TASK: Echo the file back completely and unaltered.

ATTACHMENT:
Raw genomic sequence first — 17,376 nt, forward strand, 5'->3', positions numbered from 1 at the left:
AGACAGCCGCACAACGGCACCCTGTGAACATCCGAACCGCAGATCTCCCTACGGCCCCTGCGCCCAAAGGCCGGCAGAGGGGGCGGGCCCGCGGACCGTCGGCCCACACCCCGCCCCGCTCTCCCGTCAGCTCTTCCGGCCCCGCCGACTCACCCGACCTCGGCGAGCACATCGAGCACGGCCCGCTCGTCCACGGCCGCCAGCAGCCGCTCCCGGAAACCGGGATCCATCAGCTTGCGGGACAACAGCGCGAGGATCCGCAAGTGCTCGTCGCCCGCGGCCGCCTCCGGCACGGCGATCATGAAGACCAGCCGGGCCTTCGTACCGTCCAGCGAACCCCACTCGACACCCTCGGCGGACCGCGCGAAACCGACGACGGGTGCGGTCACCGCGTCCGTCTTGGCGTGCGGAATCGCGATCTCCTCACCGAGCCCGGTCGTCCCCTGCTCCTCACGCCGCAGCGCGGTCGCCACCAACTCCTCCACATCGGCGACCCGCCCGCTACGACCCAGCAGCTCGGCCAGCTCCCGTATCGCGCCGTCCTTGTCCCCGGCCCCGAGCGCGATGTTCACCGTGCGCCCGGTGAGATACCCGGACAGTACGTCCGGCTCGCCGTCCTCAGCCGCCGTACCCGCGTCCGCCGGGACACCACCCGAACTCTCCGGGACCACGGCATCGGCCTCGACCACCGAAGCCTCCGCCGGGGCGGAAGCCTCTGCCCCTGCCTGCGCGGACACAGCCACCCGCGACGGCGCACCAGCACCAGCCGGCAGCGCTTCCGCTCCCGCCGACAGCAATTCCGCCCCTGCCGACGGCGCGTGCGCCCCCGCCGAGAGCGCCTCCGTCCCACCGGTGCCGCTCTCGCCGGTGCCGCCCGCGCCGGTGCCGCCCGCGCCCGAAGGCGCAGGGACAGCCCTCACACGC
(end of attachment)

Raw genomic sequence first — 17,376 nt, forward strand, 5'->3', positions numbered from 1 at the left:
AGACAGCCGCACAACGGCACCCTGTGAACATCCGAACCGCAGATCTCCCTACGGCCCCTGCGCCCAAAGGCCGGCAGAGGGGGCGGGCCCGCGGACCGTCGGCCCACACCCCGCCCCGCTCTCCCGTCAGCTCTTCCGGCCCCGCCGACTCACCCGACCTCGGCGAGCACATCGAGCACGGCCCGCTCGTCCACGGCCGCCAGCAGCCGCTCCCGGAAACCGGGATCCATCAGCTTGCGGGACAACAGCGCGAGGATCCGCAAGTGCTCGTCGCCCGCGGCCGCCTCCGGCACGGCGATCATGAAGACCAGCCGGGCCTTCGTACCGTCCAGCGAACCCCACTCGACACCCTCGGCGGACCGCGCGAAACCGACGACGGGTGCGGTCACCGCGTCCGTCTTGGCGTGCGGAATCGCGATCTCCTCACCGAGCCCGGTCGTCCCCTGCTCCTCACGCCGCAGCGCGGTCGCCACCAACTCCTCCACATCGGCGACCCGCCCGCTACGACCCAGCAGCTCGGCCAGCTCCCGTATCGCGCCGTCCTTGTCCCCGGCCCCGAGCGCGATGTTCACCGTGCGCCCGGTGAGATACCCGGACAGTACGTCCGGCTCGCCGTCCTCAGCCGCCGTACCCGCGTCCGCCGGGACACCACCCGAACTCTCCGGGACCACGGCATCGGCCTCGACCACCGAAGCCTCCGCCGGGGCGGAAGCCTCTGCCCCTGCCTGCGCGGACACAGCCACCCGCGACGGCGCACCAGCACCAGCCGGCAGCGCTTCCGCTCCCGCCGACAGCAATTCCGCCCCTGCCGACGGCGCGTGCGCCCCCGCCGAGAGCGCCTCCGTCCCACCGGTGCCGCTCTCGCCGGTGCCGCCCGCGCCGGTGCCGCCCGCGCCCGAAGGCGCAGGGACAGCCCTCACACGC